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Trends in Auto Injury Claims, 2008 Edition
his report examines the frequency, severity, and loss costs associated with auto insurance claims under the PD, BI, and PIP coverages from 1990 to 2006. National and state statistics are provided. Also included is information on total auto injury loss costs and average written liability premiums from 1990 to 2004.
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Auto Injury Insurance Claims: Countrywide Patterns in Treatment, Cost, and Compensation, 2008 Edition
This closed claim study updates the IRC’s ongoing research on injuries in auto accidents based on a sample of more than 42,000 auto injury claims paid by major auto insurers countrywide. The report explores auto injury claim patterns under each of the five principal private passenger coverages, comparing 2007 data to results from similar studies conducted in 2002 and earlier. The study examines trends in injury claim patterns, including characteristics of the accidents and those injured, medical treatment, losses and payments, the claim settlement process, and the impact of attorney involvement.
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Alternative Medical Treatment in Auto Injury Insurance Claims
This IRC report investigates the utilization and cost of alternative medical treatment in BI and PIP auto insurance claims. The report also documents the wide variation in the utilization of alternative treatment in different states.
Alternative Medical Treatment in Auto Injury Insurance Claims
This IRC report investigates the utilization and cost of alternative medical treatment in BI and PIP auto insurance claims. The report also documents the wide variation in the utilization of alternative treatment in different states.
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Florida Auto Injury Insurance Claim Environment, 2007 Final Report
This IRC study highlights trends in auto injury claim patterns in Florida by comparing PIP and BI closed claims from 2005 with claim data collected in 2002 and 1997.
Fraud and Buildup in New York Auto Injury Insurance Claims
This IRC study examines regional differences in New York’s auto injury claims using data from 2002 and prior years. The study shows several aspects of claiming behavior in which New York City area claimants were different from upstate claimants, including frequencies of the presence of fraud and buildup indicators.
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Analysis of Auto Injury Insurance Claims From Two Choice States
The third report in an IRC series focusing on auto injury claims in states with similar insurance regulations, this report analyzes BI and PIP claims in two choice states: New Jersey and Pennsylvania. The analysis of injury claims uncovers differences between the two states and also shows differences within each state based on claimants’ choice of no-fault or full tort insurance.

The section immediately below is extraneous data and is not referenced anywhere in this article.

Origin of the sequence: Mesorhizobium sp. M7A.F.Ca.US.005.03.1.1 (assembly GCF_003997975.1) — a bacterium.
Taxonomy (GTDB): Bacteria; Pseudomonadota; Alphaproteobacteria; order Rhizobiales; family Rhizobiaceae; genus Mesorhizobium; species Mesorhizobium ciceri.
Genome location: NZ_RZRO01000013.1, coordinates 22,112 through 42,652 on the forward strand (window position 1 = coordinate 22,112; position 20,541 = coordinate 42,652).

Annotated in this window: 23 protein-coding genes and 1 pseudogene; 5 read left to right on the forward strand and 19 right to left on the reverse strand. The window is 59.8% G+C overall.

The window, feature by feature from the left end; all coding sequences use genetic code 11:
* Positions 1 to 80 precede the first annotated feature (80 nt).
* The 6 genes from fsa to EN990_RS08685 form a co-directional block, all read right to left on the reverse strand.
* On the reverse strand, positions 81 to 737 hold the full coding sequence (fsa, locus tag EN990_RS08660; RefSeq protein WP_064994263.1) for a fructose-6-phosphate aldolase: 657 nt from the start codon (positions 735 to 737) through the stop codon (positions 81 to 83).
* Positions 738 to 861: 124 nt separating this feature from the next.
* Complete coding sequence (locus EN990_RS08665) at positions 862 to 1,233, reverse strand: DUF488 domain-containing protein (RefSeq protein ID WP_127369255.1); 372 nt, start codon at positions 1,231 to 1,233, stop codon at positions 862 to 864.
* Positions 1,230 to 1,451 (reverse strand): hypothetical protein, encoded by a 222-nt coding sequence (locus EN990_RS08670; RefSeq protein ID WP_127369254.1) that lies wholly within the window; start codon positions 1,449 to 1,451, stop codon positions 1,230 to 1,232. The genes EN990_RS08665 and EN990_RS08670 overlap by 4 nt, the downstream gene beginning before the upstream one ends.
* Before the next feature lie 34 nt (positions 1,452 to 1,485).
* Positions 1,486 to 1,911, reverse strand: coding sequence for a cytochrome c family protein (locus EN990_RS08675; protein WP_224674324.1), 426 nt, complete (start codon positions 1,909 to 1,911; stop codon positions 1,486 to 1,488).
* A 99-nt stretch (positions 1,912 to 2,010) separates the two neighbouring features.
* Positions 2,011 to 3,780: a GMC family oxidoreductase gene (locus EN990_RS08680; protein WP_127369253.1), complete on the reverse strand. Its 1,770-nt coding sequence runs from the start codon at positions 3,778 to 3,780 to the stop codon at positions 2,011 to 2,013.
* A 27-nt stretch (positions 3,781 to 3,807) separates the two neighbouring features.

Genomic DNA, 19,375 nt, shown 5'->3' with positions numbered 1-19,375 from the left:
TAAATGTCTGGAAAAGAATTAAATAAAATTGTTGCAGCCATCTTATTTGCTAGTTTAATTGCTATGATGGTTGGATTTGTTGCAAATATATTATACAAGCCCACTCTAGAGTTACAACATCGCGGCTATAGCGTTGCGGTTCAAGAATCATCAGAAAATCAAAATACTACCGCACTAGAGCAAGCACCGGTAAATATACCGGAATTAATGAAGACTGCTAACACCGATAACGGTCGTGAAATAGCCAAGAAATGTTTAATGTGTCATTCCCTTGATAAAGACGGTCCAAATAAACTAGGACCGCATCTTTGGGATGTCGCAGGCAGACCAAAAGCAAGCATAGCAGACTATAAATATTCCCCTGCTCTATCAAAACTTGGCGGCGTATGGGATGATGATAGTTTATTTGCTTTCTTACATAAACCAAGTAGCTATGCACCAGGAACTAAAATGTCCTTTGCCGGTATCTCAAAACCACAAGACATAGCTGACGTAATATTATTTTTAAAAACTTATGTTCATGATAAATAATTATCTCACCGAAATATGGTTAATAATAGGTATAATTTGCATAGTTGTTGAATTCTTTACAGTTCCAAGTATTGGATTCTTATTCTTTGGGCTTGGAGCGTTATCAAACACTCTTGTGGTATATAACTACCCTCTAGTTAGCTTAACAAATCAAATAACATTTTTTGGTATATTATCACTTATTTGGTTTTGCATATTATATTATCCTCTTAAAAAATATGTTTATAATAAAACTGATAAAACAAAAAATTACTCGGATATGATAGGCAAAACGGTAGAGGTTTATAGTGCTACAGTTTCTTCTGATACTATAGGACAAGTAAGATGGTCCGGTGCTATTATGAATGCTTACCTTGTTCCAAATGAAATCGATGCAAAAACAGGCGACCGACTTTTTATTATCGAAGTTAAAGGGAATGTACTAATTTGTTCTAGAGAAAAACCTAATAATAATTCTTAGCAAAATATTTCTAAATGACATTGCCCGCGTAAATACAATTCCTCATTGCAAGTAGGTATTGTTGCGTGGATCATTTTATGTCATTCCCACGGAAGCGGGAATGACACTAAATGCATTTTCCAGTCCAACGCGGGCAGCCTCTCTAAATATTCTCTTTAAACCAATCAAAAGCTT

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Analysis of Auto Injury Insurance Claims From Four Tort State
Auto injury claimants from four states seek different types of medical treatment, even though they report similar injuries. A new study of insurance claims by the Insurance Research Council (IRC) examined auto injury claiming behavior in California, Illinois, Texas, and Washington. Comparing auto injury claims from these four tort states, IRC finds that California claimants go to chiropractors most often, Illinois claimants are most likely to see an emergency room physician, and Washington claimants are most likely to go to general practitioners, as well as alternative medical providers, such as massage therapists. From 1997 to 2002, per-claimant medical expenses increased the most in Texas, compared with the other three states.
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Trends in Auto Injury Claims, 2004 Edition
This report documents changes in auto accident and injury claim rates for the nation and each state from 1980 through 2003 under separate auto insurance coverages. The study also examines total injury claim costs for the country and each state from 1987 through 2001.
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Fraud and Buildup in Auto Injury Insurance Claims, 2004 Edition
The Insurance Research Council (IRC) estimates in a new report that fraud and buildup added between $4.3 and $5.8 billion to auto injury settlements in 2002, which represents between 11 and 15 percent of all dollars paid for private passenger auto injury insurance claims in that year. This estimate is somewhat lower than in an IRC study of claims paid in 1992. In the previous study, the IRC found that fraud and buildup added between 17 and 20 percent of total claim dollars paid in 1992.
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